Professor Sean Rehaag is the Director of York University’s Centre for Refugee Studies. He specializes in immigration and refugee law, human rights and legal process. He frequently contributes to public debates about immigration and refugee law, and he engages in law reform efforts in these areas. In 2012, he received the Canadian Association of Refugee Lawyers Advocacy Award for outstanding achievement in advocacy on behalf of refugees. He is also committed to exploring innovative teaching methodologies, with a particular interest in clinical and experiential education. In 2011, he received the Osgoode Teaching Excellence Award. From 2015 to 2018, he served as the Academic Director at Parkdale Community Legal Services.
Professor Rehaag’s academic research focuses on empirical studies of immigration and refugee law decision-making processes. He currently holds an SSHRC grant involving quantitative research using large data-sets to study extra-legal factors that influence outcomes in Canadian refugee adjudication. He is also pursuing research using experiments to help better understand how refugee adjudicators make credibility assessments. In 2013, he received the Canadian Association of Law Teachers Scholarly Paper Award for an article entitled “Judicial Review of Refugee Determinations: The Luck of the Draw?”. He also publishes yearly statistics on Canada’s refugee determination system. Many of his publications are available on SSRN.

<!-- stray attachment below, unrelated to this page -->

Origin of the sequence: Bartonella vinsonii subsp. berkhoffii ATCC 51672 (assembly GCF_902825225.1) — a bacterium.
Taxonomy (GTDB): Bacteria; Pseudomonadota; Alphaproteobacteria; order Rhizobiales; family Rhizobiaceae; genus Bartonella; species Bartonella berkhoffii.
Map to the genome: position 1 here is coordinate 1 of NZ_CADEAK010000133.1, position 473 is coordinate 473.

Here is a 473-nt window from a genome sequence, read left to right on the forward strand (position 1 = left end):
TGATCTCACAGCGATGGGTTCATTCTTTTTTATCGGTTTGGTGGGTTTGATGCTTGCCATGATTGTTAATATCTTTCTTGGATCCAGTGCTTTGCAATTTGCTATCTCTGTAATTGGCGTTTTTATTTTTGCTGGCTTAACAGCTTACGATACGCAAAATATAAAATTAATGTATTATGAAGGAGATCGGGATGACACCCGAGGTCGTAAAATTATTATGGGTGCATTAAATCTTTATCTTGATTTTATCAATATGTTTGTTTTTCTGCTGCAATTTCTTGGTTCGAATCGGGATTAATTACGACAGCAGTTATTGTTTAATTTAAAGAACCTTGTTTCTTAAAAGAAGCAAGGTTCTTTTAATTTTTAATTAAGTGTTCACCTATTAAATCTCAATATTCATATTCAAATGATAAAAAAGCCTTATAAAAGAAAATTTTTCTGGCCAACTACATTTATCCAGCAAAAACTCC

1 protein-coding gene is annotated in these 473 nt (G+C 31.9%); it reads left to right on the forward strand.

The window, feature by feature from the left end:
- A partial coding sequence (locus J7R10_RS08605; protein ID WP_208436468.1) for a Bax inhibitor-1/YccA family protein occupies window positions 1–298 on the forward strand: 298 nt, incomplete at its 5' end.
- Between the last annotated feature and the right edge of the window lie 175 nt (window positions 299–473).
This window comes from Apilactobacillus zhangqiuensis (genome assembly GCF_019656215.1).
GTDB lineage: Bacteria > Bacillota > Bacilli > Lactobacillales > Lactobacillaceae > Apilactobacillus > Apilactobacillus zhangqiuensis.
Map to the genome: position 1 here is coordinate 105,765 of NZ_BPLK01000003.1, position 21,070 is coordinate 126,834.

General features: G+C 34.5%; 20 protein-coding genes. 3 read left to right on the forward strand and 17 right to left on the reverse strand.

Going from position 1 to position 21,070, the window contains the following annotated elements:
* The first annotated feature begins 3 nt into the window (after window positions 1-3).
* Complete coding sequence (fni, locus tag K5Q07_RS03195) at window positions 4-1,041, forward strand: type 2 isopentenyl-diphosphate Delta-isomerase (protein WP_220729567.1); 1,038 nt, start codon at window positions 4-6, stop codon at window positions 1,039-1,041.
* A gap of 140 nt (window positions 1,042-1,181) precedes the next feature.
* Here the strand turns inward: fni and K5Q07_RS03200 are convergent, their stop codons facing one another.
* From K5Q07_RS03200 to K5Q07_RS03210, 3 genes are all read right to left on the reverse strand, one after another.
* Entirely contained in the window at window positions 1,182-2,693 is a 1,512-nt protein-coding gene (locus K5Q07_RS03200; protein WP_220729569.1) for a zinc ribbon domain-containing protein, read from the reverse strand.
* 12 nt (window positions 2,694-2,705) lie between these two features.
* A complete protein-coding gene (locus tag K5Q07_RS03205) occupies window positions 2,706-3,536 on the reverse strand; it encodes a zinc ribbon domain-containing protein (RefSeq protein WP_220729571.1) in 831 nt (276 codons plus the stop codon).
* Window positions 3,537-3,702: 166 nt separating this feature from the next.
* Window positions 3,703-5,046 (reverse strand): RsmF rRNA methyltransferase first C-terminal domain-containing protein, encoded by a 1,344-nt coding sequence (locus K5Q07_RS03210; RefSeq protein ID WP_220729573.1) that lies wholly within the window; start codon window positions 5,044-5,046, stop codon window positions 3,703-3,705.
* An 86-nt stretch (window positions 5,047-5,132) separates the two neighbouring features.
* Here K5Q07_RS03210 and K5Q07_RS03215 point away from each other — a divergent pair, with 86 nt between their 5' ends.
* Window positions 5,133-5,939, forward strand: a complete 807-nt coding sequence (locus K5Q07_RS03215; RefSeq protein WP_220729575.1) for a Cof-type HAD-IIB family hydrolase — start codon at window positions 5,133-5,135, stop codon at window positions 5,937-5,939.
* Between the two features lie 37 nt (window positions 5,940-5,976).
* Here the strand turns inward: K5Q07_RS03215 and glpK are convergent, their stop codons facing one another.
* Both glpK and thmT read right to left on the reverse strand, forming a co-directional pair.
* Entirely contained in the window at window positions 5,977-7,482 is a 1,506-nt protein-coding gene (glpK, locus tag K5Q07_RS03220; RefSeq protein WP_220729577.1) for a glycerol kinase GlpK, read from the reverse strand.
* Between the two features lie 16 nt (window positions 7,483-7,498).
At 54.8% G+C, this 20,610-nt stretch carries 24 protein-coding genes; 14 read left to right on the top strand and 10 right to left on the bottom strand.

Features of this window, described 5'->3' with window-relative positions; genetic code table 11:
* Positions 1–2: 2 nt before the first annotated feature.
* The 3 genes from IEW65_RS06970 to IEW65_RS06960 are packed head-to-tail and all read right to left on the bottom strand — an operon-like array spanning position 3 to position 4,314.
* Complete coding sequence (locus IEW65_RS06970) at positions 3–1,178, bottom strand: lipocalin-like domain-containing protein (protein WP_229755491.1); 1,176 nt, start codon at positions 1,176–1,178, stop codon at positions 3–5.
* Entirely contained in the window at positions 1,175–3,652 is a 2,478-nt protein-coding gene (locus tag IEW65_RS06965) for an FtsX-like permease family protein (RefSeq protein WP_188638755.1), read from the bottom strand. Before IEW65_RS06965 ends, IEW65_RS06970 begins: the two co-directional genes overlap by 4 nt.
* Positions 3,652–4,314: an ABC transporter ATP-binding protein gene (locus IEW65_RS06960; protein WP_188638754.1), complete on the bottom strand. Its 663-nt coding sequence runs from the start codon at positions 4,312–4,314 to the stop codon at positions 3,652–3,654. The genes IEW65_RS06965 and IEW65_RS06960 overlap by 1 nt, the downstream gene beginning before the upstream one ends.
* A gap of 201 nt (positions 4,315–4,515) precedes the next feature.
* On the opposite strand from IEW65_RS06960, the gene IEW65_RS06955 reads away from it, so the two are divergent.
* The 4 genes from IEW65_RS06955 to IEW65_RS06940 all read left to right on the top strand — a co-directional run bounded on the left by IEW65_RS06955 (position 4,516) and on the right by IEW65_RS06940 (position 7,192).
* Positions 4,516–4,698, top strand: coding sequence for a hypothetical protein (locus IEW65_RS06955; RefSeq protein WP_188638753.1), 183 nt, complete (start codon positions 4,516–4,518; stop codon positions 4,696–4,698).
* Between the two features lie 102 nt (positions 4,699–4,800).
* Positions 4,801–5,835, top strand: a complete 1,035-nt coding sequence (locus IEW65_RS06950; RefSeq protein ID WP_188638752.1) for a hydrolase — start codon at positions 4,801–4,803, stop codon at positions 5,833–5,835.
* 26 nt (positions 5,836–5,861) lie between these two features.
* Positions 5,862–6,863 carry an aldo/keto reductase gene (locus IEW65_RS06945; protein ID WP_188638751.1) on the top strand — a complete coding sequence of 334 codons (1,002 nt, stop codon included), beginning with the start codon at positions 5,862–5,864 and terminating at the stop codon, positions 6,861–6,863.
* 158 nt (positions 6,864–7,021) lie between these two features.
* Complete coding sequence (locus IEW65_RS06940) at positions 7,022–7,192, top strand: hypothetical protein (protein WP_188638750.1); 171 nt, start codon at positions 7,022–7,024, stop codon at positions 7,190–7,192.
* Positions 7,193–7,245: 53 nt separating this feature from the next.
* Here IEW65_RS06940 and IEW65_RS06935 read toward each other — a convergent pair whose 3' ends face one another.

Prior to joining the Osgoode faculty in 2008, Professor Rehaag was a visiting scholar at the Université de Montreal’s Chaire de recherche du Canada en droit international des migrations. He has also been a visiting scholar with the Center for Gender and Refugee Studies at UC Hastings, a visiting researcher at the International Gay and Lesbian Human Rights Commission, and an instructor at the University of Victoria and the Université de Sherbrooke. He holds bachelor’s degrees in civil law and common law from McGill University and a bachelors degree in political science from the University of British Columbia. His doctoral dissertation, which received the Alan Marks Medal for best graduate thesis in 2008 at the University of Toronto’s Faculty of Law, examined the legal claims that arise when faith-based communities offer sanctuary to prevent the deportation of unsuccessful refugee claimants.
Research Interests: Immigration and Refugee Law, Empirical Legal Studies, Judicial/Administrative Decision-Making, Legal Process, Access to Justice, Gender and Sexuality
Graduate Research Supervision (LLM, PhD): Professor Rehaag is interested in working with LLM and PHD students on projects involving refugee law, immigration law, access to justice, and judicial/administrative decision-making. He is especially keen on supervising projects in these areas that use research methods that go beyond standard doctrinal legal research, including: quantitative empirical research, data scraping, machine learning, predictive algorithms, artificial intelligence, and experimental methods. In addition to students with law degrees, students with backgrounds in data science, computer science, statistics, experimental psychology, or related fields, who are interested in exploring intersections between their discipline and law are welcome to apply. Projects with the potential to enhance social justice will be prioritized.